• Apple Pencil $89 – Save $40
  • Smart Keyboard $149 – Save $10

I recommend holding off from buying a new iMac, iMac Pro or iPad Air for another week until Monday 22nd June for WWDC 2020.

Apple are also offering 20% off on AppleCare and Apple Music for just $4.99/month for students.

Find all US educational discounts here.

iMac redesign with slimmer bezels expected at WWDC 2020

If the rumours and leaks are true, we may see the debut of a redesigned iMac from Apple in just over a week at WWDC.

These details comes from Apple registering a new Mac model in the EEC database, as well as insider information. The above image is a mock-up by MacRumors. None of this is confirmed by Apple.

We regularly see Apple update the iMac lineup with fast processors, more powerful graphics and RAM. With the most recent update coming March last year. In terms of outwards design however, it’s been a while.

In 2009, Apple released the 21.5-inch and 27-inch 3rd generation Unibody iMac. In 2012, Apple cut down some of the thickness of the rear with the 4th generation Slim Unibody iMac. In 2014 the 5th Retina iMac was unveilied, with 5K and 4K displays. Since 2009, the front face of the iMac has remained untouched for over ten years.

In just over a week at WWDC 2020, we may see a redesigned iMac, using the “iPad Pro design language” and slimmer bezels and chin as on the Pro Display XDR.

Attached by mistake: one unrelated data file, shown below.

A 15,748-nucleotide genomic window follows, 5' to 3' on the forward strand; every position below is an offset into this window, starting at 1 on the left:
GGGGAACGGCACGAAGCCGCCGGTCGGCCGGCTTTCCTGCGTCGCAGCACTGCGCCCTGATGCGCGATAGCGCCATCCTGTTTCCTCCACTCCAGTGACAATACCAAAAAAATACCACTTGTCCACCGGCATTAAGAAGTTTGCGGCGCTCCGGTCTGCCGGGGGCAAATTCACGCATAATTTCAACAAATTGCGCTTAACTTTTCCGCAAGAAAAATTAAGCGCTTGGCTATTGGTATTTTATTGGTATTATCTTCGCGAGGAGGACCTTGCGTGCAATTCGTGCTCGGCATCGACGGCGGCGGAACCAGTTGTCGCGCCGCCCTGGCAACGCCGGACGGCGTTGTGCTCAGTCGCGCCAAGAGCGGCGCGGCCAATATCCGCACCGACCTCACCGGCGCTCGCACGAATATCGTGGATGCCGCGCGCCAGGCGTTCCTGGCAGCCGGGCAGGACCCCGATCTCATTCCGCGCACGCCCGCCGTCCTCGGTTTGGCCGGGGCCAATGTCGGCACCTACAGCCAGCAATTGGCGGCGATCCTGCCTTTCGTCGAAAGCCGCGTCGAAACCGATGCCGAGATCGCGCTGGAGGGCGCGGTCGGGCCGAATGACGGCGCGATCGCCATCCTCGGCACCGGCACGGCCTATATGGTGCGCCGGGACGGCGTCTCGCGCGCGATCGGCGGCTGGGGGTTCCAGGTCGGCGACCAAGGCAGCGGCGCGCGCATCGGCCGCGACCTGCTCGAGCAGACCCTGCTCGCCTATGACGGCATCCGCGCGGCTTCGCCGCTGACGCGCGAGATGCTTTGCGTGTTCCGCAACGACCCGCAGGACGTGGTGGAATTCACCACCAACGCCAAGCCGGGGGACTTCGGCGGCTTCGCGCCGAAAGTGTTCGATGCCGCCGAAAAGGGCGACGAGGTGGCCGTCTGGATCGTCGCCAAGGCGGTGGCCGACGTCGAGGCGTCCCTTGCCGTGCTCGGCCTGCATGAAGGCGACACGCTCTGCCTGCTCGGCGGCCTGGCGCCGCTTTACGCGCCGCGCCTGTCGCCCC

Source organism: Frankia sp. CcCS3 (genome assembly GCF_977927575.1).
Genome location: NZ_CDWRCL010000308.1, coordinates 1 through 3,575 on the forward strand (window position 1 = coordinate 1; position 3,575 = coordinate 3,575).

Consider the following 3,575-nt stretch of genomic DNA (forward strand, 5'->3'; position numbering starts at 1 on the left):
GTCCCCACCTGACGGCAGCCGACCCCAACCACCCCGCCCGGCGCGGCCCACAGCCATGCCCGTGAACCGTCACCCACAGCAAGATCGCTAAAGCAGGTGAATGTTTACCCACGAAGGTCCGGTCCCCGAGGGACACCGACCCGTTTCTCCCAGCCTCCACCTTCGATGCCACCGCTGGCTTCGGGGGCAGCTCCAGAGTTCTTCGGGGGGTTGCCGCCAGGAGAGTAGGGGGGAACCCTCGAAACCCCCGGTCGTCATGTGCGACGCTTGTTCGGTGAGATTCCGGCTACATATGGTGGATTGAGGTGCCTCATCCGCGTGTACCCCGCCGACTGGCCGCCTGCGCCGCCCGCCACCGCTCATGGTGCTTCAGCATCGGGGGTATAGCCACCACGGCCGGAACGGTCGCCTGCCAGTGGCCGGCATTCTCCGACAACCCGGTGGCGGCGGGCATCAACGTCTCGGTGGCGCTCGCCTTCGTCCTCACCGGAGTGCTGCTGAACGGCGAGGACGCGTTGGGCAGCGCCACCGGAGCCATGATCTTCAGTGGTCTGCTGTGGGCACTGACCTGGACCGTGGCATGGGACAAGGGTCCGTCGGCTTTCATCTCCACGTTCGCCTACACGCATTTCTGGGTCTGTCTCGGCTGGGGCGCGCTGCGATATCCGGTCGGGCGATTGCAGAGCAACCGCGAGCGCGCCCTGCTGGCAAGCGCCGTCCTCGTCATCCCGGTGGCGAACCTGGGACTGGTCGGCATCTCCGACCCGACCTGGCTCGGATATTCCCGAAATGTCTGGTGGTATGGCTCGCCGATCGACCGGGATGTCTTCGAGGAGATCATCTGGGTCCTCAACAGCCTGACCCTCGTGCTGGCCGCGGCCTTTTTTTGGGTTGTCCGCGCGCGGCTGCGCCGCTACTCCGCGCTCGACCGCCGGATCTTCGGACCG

Rumours point towards both the 21.5-inch and 27-inch models being updated. The 27-inch display is expected to remain untouched, with the footprint shrunken down significantly due to the smaller bezels. The footprint of the 21.5-inch iMac is expected to remain the same, while the display itself increases to cover 23-inches. Don’t expect any of the super high end tech from the XDR display to appear in the new iMac, as this screen starts at $4,999.

What we can expect inside the new iMac is:

  • T2 chip for security
  • AMD Navi GPU
  • All flash storage – no Fusion Drive options
  • 10th-generation “Comet Lake” Intel Core i9 processor (top end 27-inch)
  • 3.7GHz, 10-core, 10900k (top end 27-inch)
  • Redesigned cooling system with dual fans

Not long to wait now with WWDC 2020 streaming online June 22nd. We can expect the 27-inch to start shipping in July and the 23-inch coming in the second half of 2020.

As with current generation iMacs, the new iMacs will be a fantastic option for creatives, such as music production. A powerful system, combined with plenty of screen real-estate, is perfect for busy DAW files. You get a lot more bang for your buck with desktop computers such as the iMac, over MacBooks, so long as you don’t need the portability.

If you’re on a tighter budget, I recommend the Mac Mini. It hasn’t been updated since 2018, other than a storage refresh, so hold off for a proper update, which is a possibility at WWDC 2020.